I mean, there are a lot of people in Europe. Surely you don’t think commenters on news articles spouting idiocy are a good or fair representation of all of Europe, right?

          • Scarlet said:

            I’m European and I fully agree with what you’re saying.

    • Vicki said:

      Given that the LW said “almost racist,” I don’t see a good reason for objecting to comments using that term for these specific rude, bigoted, xenophobic remarks. That the people saying the racist things “wouldn’t regard it as racism” is meaningless; “I’m not a racist but…” and “I don’t want to sound racist but” are fairly reliable indicators that what follows will be racist.

      Also, LW didn’t say where she lives; she might be in the US or Canada. (I could write a much longer comment about the rest of this, but it would be derailing the thread.)

  23. Aveline said:

    Tell them his posts crossed a line and he would not back off when asked.

    They will have one of three reactions:

    They will back you up and tell him he went over a line. Then they will enforce the boundary as a group.

    The will ignore it or try to spackle over the conflict.

    They tell you that you are over sensitive or it would hurt his feelings to tell him “knock it off”

    If they do anything other than fully back you up, then you know they value him more than they value you. Or that they are cowards.

    That’s harsh, but it is sometimes the reality in friend groups.

    If a friend group protects a bully over a victim it’s wother that they prefer the bully of that they are moral cowards. That’s understandable at 12. Not at 32.

  24. Convallaria majalis said:

    Oh, dear LW, may you have lots and lots of strength! The Captain’s advice is yet again spot on – but I understand how much energy it takes to take the final step, to call this stupid bully out of his disgusting behaviour.

    Do you know any of the other members of this group better than the others? Perhaps you could begin this discussion with finding people for Team You, people whom you believe to be supportive? Other people of colour (or people who are in a minority for other reasons)? Then, with their support and encouragement calling out the bully’s bad behaviour might be less scary.

    I have been bullied throughout my life and I have seen the pattern repeat itself time after time. There is the bully (or bullies), the bullied person(s) and then the people watching from the sidelines, and those people watching it all happen play a key part. Unfortunately people tend to be timid, they tend to avoid “taking sides” or then they just fade away. From your letter I understood that you have not spent as much time in the group (no wonder!) but have you noticed any people spending less time in the group recently? How do other people in the group react? Do they lol or do they change the subject? Is there anyone who constantly does the changing subject – because that person might be an ally.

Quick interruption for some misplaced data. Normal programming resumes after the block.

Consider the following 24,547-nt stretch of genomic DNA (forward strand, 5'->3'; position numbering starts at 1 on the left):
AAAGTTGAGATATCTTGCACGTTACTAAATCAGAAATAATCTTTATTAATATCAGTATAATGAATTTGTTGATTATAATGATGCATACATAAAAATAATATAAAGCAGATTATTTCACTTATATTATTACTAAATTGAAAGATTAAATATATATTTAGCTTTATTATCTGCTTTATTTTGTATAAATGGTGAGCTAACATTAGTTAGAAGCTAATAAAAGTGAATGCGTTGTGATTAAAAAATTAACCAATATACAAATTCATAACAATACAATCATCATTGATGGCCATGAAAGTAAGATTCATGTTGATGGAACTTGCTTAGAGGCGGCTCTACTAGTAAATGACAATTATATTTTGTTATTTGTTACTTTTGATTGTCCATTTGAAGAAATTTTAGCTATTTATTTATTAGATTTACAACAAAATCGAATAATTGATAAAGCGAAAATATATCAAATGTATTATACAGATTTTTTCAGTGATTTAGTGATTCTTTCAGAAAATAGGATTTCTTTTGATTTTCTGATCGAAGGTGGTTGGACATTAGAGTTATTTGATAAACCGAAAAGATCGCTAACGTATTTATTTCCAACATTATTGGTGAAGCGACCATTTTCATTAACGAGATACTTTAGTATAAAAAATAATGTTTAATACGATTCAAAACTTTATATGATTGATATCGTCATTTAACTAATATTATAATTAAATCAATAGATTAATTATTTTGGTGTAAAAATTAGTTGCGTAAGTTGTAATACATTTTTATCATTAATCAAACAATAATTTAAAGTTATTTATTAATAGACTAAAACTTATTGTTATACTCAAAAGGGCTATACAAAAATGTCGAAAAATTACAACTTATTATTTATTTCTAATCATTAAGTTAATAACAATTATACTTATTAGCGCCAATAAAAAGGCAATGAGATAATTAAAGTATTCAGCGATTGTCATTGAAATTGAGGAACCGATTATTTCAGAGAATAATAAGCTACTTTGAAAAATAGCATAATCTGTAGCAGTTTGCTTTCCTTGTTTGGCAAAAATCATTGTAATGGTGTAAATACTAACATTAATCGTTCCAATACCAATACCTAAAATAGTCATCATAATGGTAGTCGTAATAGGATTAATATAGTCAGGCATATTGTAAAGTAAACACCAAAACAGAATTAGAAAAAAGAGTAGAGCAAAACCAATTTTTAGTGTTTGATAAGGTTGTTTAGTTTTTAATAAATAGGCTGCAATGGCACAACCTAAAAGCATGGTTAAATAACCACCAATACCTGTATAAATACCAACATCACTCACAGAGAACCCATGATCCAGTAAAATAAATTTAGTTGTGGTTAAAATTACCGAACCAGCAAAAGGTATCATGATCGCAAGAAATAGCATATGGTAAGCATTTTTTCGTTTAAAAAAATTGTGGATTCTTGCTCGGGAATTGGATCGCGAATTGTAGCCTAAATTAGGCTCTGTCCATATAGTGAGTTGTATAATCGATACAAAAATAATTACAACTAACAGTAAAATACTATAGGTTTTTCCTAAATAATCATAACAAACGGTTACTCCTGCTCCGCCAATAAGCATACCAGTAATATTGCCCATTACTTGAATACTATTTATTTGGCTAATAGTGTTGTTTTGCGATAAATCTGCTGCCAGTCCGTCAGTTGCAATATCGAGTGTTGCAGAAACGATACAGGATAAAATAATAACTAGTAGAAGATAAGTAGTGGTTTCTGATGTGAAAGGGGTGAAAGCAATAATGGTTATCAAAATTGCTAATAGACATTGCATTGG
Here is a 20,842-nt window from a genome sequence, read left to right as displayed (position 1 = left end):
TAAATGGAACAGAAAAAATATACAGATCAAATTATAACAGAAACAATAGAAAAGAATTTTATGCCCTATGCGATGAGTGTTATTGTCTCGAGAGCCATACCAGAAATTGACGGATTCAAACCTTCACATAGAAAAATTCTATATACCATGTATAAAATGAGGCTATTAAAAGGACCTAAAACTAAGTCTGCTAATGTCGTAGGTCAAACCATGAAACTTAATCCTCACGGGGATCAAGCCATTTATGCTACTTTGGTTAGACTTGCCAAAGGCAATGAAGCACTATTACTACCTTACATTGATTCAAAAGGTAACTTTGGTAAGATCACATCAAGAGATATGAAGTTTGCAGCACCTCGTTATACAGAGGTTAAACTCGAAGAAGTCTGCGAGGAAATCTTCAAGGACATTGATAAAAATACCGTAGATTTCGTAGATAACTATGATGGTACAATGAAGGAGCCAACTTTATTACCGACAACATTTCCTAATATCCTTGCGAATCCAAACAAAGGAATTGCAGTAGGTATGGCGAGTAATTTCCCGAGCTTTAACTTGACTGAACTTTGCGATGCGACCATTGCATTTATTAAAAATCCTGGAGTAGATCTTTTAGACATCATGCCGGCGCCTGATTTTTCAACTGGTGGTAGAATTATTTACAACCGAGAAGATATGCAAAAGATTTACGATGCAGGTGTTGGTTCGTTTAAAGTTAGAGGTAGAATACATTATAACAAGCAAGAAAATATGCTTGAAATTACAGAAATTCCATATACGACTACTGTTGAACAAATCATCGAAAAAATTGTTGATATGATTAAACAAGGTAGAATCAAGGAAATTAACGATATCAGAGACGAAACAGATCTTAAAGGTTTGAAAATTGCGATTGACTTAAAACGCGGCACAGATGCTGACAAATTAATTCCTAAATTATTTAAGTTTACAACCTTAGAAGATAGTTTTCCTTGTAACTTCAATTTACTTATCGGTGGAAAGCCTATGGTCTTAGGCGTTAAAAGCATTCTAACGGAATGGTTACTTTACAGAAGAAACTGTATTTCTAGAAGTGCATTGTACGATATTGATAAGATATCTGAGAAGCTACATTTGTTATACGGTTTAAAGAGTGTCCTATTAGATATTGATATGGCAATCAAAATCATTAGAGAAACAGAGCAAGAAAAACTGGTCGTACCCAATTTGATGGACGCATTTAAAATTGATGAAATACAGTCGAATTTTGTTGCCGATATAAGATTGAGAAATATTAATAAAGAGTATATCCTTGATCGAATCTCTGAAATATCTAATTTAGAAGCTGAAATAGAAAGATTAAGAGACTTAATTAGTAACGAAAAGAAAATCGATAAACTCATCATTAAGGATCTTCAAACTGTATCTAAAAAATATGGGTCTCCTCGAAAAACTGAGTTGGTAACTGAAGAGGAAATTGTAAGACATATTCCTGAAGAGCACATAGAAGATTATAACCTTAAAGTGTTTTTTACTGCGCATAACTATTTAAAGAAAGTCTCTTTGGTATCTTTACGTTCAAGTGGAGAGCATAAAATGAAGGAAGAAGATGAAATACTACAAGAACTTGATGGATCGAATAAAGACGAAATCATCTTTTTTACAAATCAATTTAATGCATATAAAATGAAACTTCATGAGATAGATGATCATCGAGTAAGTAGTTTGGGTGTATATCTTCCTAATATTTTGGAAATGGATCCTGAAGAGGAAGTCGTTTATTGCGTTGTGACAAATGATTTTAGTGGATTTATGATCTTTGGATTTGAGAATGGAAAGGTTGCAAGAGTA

Dear LW, please, be gentle to yourself. You have done nothing wrong, to the contrary, you have been wronged. Insulting anyone because of their heritage, country of origin, colour of their skin… it is just inexcusable. I do not know whether it is any comfort to you, but 200 years ago my country did not exist, either, not as an independent country. What an absolutely stupid notion.

    Sorry, I got sidetracked. Let’s not spend any more thoughts on that buffoon, let’s think of someone far more important: you. What I am worried about is your well-being. Now is definetely a time to gather as many friends and close ones around you as possible and to do things you enjoy so that you can gather strength. Please, take good care of yourself and if possible talk to someone about this situation so you can as calmly as possible assess how to approach this issue. I hope, just like The Captain, that there no danger of a physical threat.

    If (and hopefully when) you have gathered Team You you could tell then, for example: “I am sorry I lied about blocking [racist]. I did it because I have been bullied before and the bullies used the same lines he tells as “jokes”. I feared that my sense ouf humour could be considered lacking and it made me very anxious. This group is very important to me and I wanted you all to think well of me but I just could not take those comments anymore. They hurt me and I find them racist. Could you please help me in this matter?”